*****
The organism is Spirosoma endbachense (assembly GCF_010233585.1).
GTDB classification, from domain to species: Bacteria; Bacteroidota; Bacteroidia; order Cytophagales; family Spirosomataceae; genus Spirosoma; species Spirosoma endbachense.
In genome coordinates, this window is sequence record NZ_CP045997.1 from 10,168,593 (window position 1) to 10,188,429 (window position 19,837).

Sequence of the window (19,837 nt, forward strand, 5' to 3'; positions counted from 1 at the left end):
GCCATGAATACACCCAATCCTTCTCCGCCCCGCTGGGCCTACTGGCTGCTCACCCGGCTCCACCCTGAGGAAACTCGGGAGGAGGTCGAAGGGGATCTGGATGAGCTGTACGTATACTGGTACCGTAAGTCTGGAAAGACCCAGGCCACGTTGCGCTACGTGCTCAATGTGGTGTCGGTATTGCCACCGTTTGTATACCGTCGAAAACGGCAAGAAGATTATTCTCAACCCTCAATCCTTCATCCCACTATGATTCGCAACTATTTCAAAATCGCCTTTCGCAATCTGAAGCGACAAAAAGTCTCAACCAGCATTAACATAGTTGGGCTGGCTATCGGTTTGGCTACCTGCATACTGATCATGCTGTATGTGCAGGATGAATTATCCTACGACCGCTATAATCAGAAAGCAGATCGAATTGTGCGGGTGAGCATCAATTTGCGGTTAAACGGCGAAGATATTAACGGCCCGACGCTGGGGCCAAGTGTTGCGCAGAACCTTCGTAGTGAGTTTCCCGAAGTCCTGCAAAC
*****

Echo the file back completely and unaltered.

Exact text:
The organism is Spirosoma endbachense (assembly GCF_010233585.1).
GTDB classification, from domain to species: Bacteria; Bacteroidota; Bacteroidia; order Cytophagales; family Spirosomataceae; genus Spirosoma; species Spirosoma endbachense.
In genome coordinates, this window is sequence record NZ_CP045997.1 from 10,168,593 (window position 1) to 10,188,429 (window position 19,837).

Sequence of the window (19,837 nt, forward strand, 5' to 3'; positions counted from 1 at the left end):
GCCATGAATACACCCAATCCTTCTCCGCCCCGCTGGGCCTACTGGCTGCTCACCCGGCTCCACCCTGAGGAAACTCGGGAGGAGGTCGAAGGGGATCTGGATGAGCTGTACGTATACTGGTACCGTAAGTCTGGAAAGACCCAGGCCACGTTGCGCTACGTGCTCAATGTGGTGTCGGTATTGCCACCGTTTGTATACCGTCGAAAACGGCAAGAAGATTATTCTCAACCCTCAATCCTTCATCCCACTATGATTCGCAACTATTTCAAAATCGCCTTTCGCAATCTGAAGCGACAAAAAGTCTCAACCAGCATTAACATAGTTGGGCTGGCTATCGGTTTGGCTACCTGCATACTGATCATGCTGTATGTGCAGGATGAATTATCCTACGACCGCTATAATCAGAAAGCAGATCGAATTGTGCGGGTGAGCATCAATTTGCGGTTAAACGGCGAAGATATTAACGGCCCGACGCTGGGGCCAAGTGTTGCGCAGAACCTTCGTAGTGAGTTTCCCGAAGTCCTGCAAAC